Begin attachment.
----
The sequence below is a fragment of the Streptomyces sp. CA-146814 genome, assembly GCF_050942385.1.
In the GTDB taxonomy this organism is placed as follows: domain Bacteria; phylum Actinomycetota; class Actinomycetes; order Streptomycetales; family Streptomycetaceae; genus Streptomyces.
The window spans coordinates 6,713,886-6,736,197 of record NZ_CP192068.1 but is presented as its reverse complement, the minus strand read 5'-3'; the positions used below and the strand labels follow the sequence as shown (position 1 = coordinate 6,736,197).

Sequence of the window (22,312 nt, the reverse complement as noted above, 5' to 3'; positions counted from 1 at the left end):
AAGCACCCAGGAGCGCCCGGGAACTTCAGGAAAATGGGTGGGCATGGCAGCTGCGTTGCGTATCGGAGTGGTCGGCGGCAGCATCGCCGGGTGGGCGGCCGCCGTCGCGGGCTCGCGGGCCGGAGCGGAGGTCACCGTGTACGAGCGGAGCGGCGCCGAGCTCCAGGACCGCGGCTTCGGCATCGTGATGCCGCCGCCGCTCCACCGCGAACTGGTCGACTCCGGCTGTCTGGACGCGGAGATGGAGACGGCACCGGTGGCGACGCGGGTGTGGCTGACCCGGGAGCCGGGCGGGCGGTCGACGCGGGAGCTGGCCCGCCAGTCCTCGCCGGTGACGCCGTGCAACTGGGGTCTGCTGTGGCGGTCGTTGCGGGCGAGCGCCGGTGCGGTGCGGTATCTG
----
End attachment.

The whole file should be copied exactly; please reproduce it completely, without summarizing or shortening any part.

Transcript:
The sequence below is a fragment of the Streptomyces sp. CA-146814 genome, assembly GCF_050942385.1.
In the GTDB taxonomy this organism is placed as follows: domain Bacteria; phylum Actinomycetota; class Actinomycetes; order Streptomycetales; family Streptomycetaceae; genus Streptomyces.
The window spans coordinates 6,713,886-6,736,197 of record NZ_CP192068.1 but is presented as its reverse complement, the minus strand read 5'-3'; the positions used below and the strand labels follow the sequence as shown (position 1 = coordinate 6,736,197).

Sequence of the window (22,312 nt, the reverse complement as noted above, 5' to 3'; positions counted from 1 at the left end):
AAGCACCCAGGAGCGCCCGGGAACTTCAGGAAAATGGGTGGGCATGGCAGCTGCGTTGCGTATCGGAGTGGTCGGCGGCAGCATCGCCGGGTGGGCGGCCGCCGTCGCGGGCTCGCGGGCCGGAGCGGAGGTCACCGTGTACGAGCGGAGCGGCGCCGAGCTCCAGGACCGCGGCTTCGGCATCGTGATGCCGCCGCCGCTCCACCGCGAACTGGTCGACTCCGGCTGTCTGGACGCGGAGATGGAGACGGCACCGGTGGCGACGCGGGTGTGGCTGACCCGGGAGCCGGGCGGGCGGTCGACGCGGGAGCTGGCCCGCCAGTCCTCGCCGGTGACGCCGTGCAACTGGGGTCTGCTGTGGCGGTCGTTGCGGGCGAGCGCCGGTGCGGTGCGGTATCTG